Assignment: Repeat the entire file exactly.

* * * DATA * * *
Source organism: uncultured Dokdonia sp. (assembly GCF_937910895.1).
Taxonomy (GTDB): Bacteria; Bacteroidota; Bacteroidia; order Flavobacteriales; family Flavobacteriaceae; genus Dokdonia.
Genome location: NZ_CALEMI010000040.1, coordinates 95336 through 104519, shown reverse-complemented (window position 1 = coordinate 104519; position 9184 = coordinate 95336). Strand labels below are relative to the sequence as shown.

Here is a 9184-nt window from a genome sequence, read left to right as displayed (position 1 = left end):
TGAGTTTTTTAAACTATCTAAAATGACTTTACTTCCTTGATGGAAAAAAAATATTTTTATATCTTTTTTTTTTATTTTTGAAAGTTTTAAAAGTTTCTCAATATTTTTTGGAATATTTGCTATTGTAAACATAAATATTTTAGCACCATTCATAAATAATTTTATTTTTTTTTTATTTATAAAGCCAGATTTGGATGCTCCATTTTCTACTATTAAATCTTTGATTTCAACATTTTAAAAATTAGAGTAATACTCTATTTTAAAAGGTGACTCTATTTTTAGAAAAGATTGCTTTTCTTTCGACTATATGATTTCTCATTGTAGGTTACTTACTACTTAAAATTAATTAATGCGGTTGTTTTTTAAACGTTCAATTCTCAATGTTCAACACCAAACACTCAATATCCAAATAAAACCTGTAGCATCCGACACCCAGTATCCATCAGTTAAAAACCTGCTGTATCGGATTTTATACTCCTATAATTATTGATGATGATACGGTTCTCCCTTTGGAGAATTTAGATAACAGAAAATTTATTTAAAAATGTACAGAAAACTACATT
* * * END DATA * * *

Source organism: uncultured Dokdonia sp. (assembly GCF_937910895.1).
Taxonomy (GTDB): Bacteria; Bacteroidota; Bacteroidia; order Flavobacteriales; family Flavobacteriaceae; genus Dokdonia.
Genome location: NZ_CALEMI010000040.1, coordinates 95336 through 104519, shown reverse-complemented (window position 1 = coordinate 104519; position 9184 = coordinate 95336). Strand labels below are relative to the sequence as shown.

Here is a 9184-nt window from a genome sequence, read left to right as displayed (position 1 = left end):
TGAGTTTTTTAAACTATCTAAAATGACTTTACTTCCTTGATGGAAAAAAAATATTTTTATATCTTTTTTTTTTATTTTTGAAAGTTTTAAAAGTTTCTCAATATTTTTTGGAATATTTGCTATTGTAAACATAAATATTTTAGCACCATTCATAAATAATTTTATTTTTTTTTTATTTATAAAGCCAGATTTGGATGCTCCATTTTCTACTATTAAATCTTTGATTTCAACATTTTAAAAATTAGAGTAATACTCTATTTTAAAAGGTGACTCTATTTTTAGAAAAGATTGCTTTTCTTTCGACTATATGATTTCTCATTGTAGGTTACTTACTACTTAAAATTAATTAATGCGGTTGTTTTTTAAACGTTCAATTCTCAATGTTCAACACCAAACACTCAATATCCAAATAAAACCTGTAGCATCCGACACCCAGTATCCATCAGTTAAAAACCTGCTGTATCGGATTTTATACTCCTATAATTATTGATGATGATACGGTTCTCCCTTTGGAGAATTTAGATAACAGAAAATTTATTTAAAAATGTACAGAAAACTACATT